Is someone you know thinking about suicide?

Most people who take their own lives show some noticeable signs that they are thinking about it beforehand. Thankfully, if these signs are recognized, immediate action taken and support given, many lives can be saved. There are ten warning signs that experts suggest you should watch out for. To help you remember them, they spell out IS PATH WARM?

Has someone you know:

  • Talked about or threatened to hurt or kill themselves, or looked for ways to do it? [I  = Ideation]

  • Increased their use of alcohol or other drugs? [S = Substance use ]

  • Mentioned having no reason to live or no purpose in life? [P = Purposelessness]

  • Showed increased anxiety and changes in sleep patterns? [A = Anxiety]

  • Talk about feeling trapped, like there’s no way out? [T = Trapped]

  • Expressed feeling hopeless about the future? [H = Hopelessness]

  • Withdrawn from friends, family members or activities they enjoy? [W = Withdrawal]

  • Shown uncontrolled anger or say they want to seek revenge? [A = Anger]

  • Engaged in risky activities, seemingly without thinking? [R = Recklessness]

  • Experienced dramatic changes in their mood? [M = Mood change]

If you see several of these behaviours, especially the first one, it is important to take them seriously and get help right away.

What can I do about it?

If you think someone you know is considering suicide:
 

  • Remind yourself that all talk of suicide must be taken seriously
  • Say to the person:
    • “You are really important to me”

    • “I don’t want you to die”

    • “It’s reasonable to feel like you do, but I can help you find other solutions”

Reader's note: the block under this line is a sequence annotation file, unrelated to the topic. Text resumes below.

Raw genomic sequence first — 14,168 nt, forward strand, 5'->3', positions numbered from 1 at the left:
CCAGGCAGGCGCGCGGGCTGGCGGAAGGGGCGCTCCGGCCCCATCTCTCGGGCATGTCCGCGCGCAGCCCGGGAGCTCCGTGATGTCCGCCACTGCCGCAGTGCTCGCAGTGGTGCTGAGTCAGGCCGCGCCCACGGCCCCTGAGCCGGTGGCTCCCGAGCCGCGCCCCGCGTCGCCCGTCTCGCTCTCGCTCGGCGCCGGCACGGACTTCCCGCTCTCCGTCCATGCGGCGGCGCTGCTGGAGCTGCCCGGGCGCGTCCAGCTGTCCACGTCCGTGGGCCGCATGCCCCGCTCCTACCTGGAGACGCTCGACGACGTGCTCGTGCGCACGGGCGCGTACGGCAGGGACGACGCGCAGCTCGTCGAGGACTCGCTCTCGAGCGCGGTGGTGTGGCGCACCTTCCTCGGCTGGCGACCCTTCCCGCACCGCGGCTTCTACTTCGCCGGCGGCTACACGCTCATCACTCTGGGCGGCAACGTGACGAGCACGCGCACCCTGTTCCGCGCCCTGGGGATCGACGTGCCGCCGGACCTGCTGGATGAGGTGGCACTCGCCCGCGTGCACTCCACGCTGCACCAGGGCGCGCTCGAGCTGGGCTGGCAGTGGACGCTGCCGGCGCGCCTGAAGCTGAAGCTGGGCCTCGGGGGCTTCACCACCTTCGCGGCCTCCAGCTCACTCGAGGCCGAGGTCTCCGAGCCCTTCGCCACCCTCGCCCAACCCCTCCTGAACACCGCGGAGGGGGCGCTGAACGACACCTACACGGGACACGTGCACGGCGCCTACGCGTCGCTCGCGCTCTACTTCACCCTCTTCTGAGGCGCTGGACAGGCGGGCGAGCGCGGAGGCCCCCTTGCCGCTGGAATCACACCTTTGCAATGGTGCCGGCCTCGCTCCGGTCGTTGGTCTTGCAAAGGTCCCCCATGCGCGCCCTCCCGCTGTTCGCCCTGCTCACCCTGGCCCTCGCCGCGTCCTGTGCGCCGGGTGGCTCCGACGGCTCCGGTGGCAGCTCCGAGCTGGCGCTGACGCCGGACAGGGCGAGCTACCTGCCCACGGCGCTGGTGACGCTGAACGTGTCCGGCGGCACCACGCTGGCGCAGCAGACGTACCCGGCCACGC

• If you are concerned that someone you know may be considering suicide, ask a direct question like “Are you thinking about suicide?”. You won’t be putting the idea in the person’s head; chances are if they are thinking about it, they will be relieved to tell someone. 
  • Seeing a doctor or mental health professional is often the next step for the person. Remember to maintain your support if the person is getting help for a mental illness like depression. The early days of treatment, before the person feels like themselves again but when they may feel well enough to carry out a plan, is the time professionals, family and friends should still monitor warning signs carefully.
     
  • Call your local Distress Line. If you or someone you know is thinking about suicide the best thing to do is contact your local crisis line first. Trained suicide prevention volunteers can help you or your loved one, plus connect you to local emergency mental health services if you need them. Confidentiality can be waived in life or death situations. Even if you have doubts about you or your loved one’s chances of actually attempting suicide, it is always best to call.

For more information

  • Canadian Mental Health Association (CMHA)  
    The CMHA has information and various suicide related services. 
    Web: www.cmha.ca
     
  • Centre for Suicide Prevention
    The Centre does not provide services to those who are feeling suicidal, nonetheless, it has information and links to various suicide resources
    Web: www.suicideinfo.ca

Acknowledgements

Special thanks to HereToHelpBC for permission to reproduce this article. 

Date Posted: Jun 24, 2009
Date of Last Revision: Oct 9, 2016